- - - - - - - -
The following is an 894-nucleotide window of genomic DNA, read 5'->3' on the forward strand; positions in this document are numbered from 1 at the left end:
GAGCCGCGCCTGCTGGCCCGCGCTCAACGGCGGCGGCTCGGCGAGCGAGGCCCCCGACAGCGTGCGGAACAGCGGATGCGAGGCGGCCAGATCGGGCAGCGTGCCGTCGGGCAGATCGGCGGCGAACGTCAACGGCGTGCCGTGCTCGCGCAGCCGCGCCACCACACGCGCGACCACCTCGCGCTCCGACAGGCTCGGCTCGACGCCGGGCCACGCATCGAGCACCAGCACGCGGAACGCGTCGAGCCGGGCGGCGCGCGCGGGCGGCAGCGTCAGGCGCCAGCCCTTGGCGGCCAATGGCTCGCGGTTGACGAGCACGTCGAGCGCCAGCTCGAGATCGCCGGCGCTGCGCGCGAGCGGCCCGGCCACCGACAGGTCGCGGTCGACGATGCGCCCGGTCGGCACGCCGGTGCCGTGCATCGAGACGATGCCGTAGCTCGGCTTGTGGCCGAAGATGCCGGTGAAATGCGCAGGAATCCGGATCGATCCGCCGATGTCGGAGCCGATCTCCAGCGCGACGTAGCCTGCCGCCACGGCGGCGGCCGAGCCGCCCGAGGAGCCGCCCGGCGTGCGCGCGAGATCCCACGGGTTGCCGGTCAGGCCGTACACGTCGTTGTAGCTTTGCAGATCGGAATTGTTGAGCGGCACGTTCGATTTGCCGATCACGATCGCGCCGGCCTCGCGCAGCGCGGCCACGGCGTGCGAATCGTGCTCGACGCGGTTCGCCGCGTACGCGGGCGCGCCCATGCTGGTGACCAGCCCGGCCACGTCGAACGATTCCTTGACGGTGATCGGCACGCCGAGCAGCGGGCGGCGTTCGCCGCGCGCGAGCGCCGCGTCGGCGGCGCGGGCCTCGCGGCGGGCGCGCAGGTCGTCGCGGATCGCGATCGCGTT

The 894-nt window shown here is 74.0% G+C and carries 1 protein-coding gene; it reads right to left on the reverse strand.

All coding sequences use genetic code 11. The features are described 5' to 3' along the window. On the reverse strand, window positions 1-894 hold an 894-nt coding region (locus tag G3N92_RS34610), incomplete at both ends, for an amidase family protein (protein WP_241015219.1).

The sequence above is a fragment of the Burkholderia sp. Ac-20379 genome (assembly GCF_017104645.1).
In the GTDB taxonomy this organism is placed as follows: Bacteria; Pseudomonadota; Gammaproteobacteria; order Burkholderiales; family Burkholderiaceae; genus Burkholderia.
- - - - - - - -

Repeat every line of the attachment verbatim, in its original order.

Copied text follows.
The following is an 894-nucleotide window of genomic DNA, read 5'->3' on the forward strand; positions in this document are numbered from 1 at the left end:
GAGCCGCGCCTGCTGGCCCGCGCTCAACGGCGGCGGCTCGGCGAGCGAGGCCCCCGACAGCGTGCGGAACAGCGGATGCGAGGCGGCCAGATCGGGCAGCGTGCCGTCGGGCAGATCGGCGGCGAACGTCAACGGCGTGCCGTGCTCGCGCAGCCGCGCCACCACACGCGCGACCACCTCGCGCTCCGACAGGCTCGGCTCGACGCCGGGCCACGCATCGAGCACCAGCACGCGGAACGCGTCGAGCCGGGCGGCGCGCGCGGGCGGCAGCGTCAGGCGCCAGCCCTTGGCGGCCAATGGCTCGCGGTTGACGAGCACGTCGAGCGCCAGCTCGAGATCGCCGGCGCTGCGCGCGAGCGGCCCGGCCACCGACAGGTCGCGGTCGACGATGCGCCCGGTCGGCACGCCGGTGCCGTGCATCGAGACGATGCCGTAGCTCGGCTTGTGGCCGAAGATGCCGGTGAAATGCGCAGGAATCCGGATCGATCCGCCGATGTCGGAGCCGATCTCCAGCGCGACGTAGCCTGCCGCCACGGCGGCGGCCGAGCCGCCCGAGGAGCCGCCCGGCGTGCGCGCGAGATCCCACGGGTTGCCGGTCAGGCCGTACACGTCGTTGTAGCTTTGCAGATCGGAATTGTTGAGCGGCACGTTCGATTTGCCGATCACGATCGCGCCGGCCTCGCGCAGCGCGGCCACGGCGTGCGAATCGTGCTCGACGCGGTTCGCCGCGTACGCGGGCGCGCCCATGCTGGTGACCAGCCCGGCCACGTCGAACGATTCCTTGACGGTGATCGGCACGCCGAGCAGCGGGCGGCGTTCGCCGCGCGCGAGCGCCGCGTCGGCGGCGCGGGCCTCGCGGCGGGCGCGCAGGTCGTCGCGGATCGCGATCGCGTT

The 894-nt window shown here is 74.0% G+C and carries 1 protein-coding gene; it reads right to left on the reverse strand.

All coding sequences use genetic code 11. The features are described 5' to 3' along the window. On the reverse strand, window positions 1-894 hold an 894-nt coding region (locus tag G3N92_RS34610), incomplete at both ends, for an amidase family protein (protein WP_241015219.1).

The sequence above is a fragment of the Burkholderia sp. Ac-20379 genome (assembly GCF_017104645.1).
In the GTDB taxonomy this organism is placed as follows: Bacteria; Pseudomonadota; Gammaproteobacteria; order Burkholderiales; family Burkholderiaceae; genus Burkholderia.